Reckless Brewing’s sudden, sad — and, yes — reckless demise
Reckless to the End
It’s tempting to greet Reckless Brewing’s closure with dignified silence, but that wouldn’t be fitting. During Reckless’ six-year-plus run, few referred to Dave Hyndman’s passion project as “dignified.”
“Offensive”? Sure. “Stupid and clueless and ignorant”? That, too.
That last quote comes from Hyndman himself, Reckless’ owner, brewer and sole full-time employee, expressing contrition for a recent Facebook post about “Black Lagers Matter.” The post seemed to trivialize the “Black Lives Matter” movement and Martin Luther King Jr.’s “I have a dream” speech. (“I have a dream where beers are judged not by their color but by the content of the characters.”)
Social media erupted with outraged comments. Reached by phone this week, Hyndman said he’s had enough and will close after selling his current inventory.
“I honestly thought that my post was an homage to Martin Luther King and an insight into the sources of racism,” he said. “I had no idea that it would be taken the way that it was. That’s on me and I will own that and that’s my bad.”
Why was he surprised? Hyndman has courted controversy since 2012, with the opening of the brewery he dubbed Wet ‘N Reckless. When other brewers objected, noting that “wet and reckless” is a vehicle code violation — heedless driving by a motorist who has been drinking, if not quite drunk — Hyndman pled ignorance. And kept the name.
Fire destroyed his original Mira Mesa brewery in 2014. A year later, he re-opened as Reckless in Miramar. He continued to issue beers with names designed to provoke — Crazy Stupid Bitch IPA, say, or Pop My Cherry Ale.
Offending people, he insisted, was not the point. “I didn’t want anyone to be offended,” he said about the “Black Lagers Matter” incident. “The thing that I find so nonsensical is that people are saying, ‘Oh, I must have known that people would be offended.’ That is idiotic.”
Given its history, this brewery’s sad, sudden demise seemed inevitable. Reckless lived up to its name once too often.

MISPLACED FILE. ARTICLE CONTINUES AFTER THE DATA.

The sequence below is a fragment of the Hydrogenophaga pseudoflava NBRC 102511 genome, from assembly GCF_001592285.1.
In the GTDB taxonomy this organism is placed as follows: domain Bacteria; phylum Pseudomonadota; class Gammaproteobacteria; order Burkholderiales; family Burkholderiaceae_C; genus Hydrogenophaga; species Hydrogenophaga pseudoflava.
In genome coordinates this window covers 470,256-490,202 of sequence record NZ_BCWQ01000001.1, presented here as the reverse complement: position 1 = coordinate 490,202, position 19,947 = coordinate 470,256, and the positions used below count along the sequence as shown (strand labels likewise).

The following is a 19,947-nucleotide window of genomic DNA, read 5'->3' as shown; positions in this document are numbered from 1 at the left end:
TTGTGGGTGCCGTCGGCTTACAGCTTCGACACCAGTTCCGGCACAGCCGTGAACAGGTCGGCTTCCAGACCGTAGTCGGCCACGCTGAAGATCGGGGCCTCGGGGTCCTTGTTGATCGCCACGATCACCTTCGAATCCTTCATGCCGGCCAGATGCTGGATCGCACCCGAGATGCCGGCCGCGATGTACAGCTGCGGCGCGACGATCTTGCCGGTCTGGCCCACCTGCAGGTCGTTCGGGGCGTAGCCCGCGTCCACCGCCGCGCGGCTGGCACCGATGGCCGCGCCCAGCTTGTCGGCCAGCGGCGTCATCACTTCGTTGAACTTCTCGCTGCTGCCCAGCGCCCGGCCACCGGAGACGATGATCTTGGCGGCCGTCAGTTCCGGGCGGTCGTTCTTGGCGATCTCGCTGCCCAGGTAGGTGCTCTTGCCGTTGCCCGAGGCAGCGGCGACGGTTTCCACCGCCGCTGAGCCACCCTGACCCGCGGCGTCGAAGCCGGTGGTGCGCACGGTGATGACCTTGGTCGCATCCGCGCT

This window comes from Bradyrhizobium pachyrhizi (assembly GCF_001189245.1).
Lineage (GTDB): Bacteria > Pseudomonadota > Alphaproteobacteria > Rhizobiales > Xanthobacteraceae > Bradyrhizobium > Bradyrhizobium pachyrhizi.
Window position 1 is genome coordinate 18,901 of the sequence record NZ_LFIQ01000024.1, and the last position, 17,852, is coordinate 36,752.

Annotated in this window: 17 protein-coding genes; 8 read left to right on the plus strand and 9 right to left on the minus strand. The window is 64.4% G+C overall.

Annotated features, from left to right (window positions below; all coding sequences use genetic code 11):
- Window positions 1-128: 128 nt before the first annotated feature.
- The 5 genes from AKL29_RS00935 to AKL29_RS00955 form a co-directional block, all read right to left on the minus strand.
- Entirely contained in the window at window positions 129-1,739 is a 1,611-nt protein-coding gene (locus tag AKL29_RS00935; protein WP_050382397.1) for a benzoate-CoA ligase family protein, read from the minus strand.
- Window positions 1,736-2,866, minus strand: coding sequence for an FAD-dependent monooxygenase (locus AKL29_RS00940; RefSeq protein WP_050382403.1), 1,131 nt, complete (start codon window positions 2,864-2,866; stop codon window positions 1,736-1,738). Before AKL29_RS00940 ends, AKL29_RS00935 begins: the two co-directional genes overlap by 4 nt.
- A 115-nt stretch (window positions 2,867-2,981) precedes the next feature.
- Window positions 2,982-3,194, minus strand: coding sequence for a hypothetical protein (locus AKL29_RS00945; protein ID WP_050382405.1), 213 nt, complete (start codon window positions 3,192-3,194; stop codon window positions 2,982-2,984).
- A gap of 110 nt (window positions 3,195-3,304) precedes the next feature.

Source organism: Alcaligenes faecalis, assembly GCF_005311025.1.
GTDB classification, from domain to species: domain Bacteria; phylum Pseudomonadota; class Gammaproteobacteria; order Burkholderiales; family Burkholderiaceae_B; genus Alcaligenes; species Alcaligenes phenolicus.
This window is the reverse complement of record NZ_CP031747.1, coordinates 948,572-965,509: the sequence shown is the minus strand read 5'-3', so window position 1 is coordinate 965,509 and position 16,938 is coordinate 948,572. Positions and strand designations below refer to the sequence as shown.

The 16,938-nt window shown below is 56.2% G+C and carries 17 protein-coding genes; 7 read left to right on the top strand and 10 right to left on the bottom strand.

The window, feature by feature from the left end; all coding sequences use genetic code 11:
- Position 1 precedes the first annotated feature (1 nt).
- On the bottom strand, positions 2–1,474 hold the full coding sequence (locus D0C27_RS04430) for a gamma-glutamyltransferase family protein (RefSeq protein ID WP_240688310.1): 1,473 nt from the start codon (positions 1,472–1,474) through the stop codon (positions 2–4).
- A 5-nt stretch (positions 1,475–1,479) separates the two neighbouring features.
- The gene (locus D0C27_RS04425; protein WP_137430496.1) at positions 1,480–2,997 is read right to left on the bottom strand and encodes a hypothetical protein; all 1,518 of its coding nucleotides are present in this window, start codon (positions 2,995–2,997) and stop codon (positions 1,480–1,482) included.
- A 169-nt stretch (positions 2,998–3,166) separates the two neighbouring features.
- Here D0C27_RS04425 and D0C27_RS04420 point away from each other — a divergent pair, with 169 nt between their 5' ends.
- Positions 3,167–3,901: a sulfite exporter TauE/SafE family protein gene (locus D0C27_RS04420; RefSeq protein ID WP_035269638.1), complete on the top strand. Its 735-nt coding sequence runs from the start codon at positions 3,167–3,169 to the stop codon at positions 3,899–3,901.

Kings of Beer
Every beer is Irish on St. Patrick’s Day, but why grab an American brew when you can find genuine and genuinely pleasing beers from the Emerald Isle?
Exhibit A: Murphy’s Imported Stout (4 percent alcohol by volume) in the “draught style” can. When you pop the top, a widget dispenses nitrogen to fluff the black ale. Pour Murphy’s into a pint glass and you’ll be treated to a visual spectacle: cascading bubbles rise through the body, re-forming as a thick mocha-colored cap over the inky body.
Light on the tongue, Murphy’s bold roasted malt is softened by smooth, coffee-with-cream layers. For such a low alcohol beer, this one is rich, satisfying and authentically Irish.
Random Question from My Editor
Q. What are the five top Irish pubs in San Diego County?
A. Your choices, and your math, may differ. These seven are my top five:
1. The Field, 544 5th Ave., San Diego, for its imported rural artifacts — is that actual peat moss? — and menu, as well as the beer.
2. The Dubliner, 554 4th Ave., San Diego, an urban counterpart to The Field.
3. The Ould Sod, 3373 Adams Ave., San Diego, a true neighborhood bar whose Irish sensibilities never seem hokey.
4. O’Sullivan’s, 118 E. Grand Ave., Escondido, a North County landmark that often offers live Irish music.
5. Stout Public House, 1126 6th Ave., downtown San Diego’s pleasantly no-nonsense pub.
6 and 7. Hooleys Public House, both versions — 5500 Grossmont Center Drive, Suite 247, La Mesa and 2955 Jamacha Road, El Cajon — for a good craft beer lineup as well as Irish imports.
Gone to the Dogs
Is Buster barking for beer? Fear not — a handful of U.S. companies sell non-alcoholic brews for dogs.
Seattle’s Bowser Beer insists its namesake product “promotes healthy joints” and that its Beefy Brown Ale is “great for shiny coats.”
Florida’s Pet Winery bottles Barkbrew Beef Ale, which, it claims, “promotes hip and joint health and a good time.”
Almost two dozen bars near Good Boy Dog Beer’s Houston headquarters serve IPA Lot in the Yard, Mailman Malt Licker, Session... Squirrel! and Crotch Sniffin’ Ale.
While safe for human consumption, these brews are best reserved for your four-legged drinking buddy. A brewer’s review of the entire kennel of these beers: “Really bland.”
My recommendation of Yuengling Lager last week drew one-handed applause from Mark Wilson of 4S Ranch.
“Great call on this old school beer,” he wrote before dropping the hammer. “But it’s not sold here in Cali. What’s the point? Or do you know something I don’t?”
What I know now is that this Pennsylvania brewery’s beers — which I swear were once sold here — are distributed only as far west as Arkansas. If you’re not among my Natural State readers, I owe you an apology.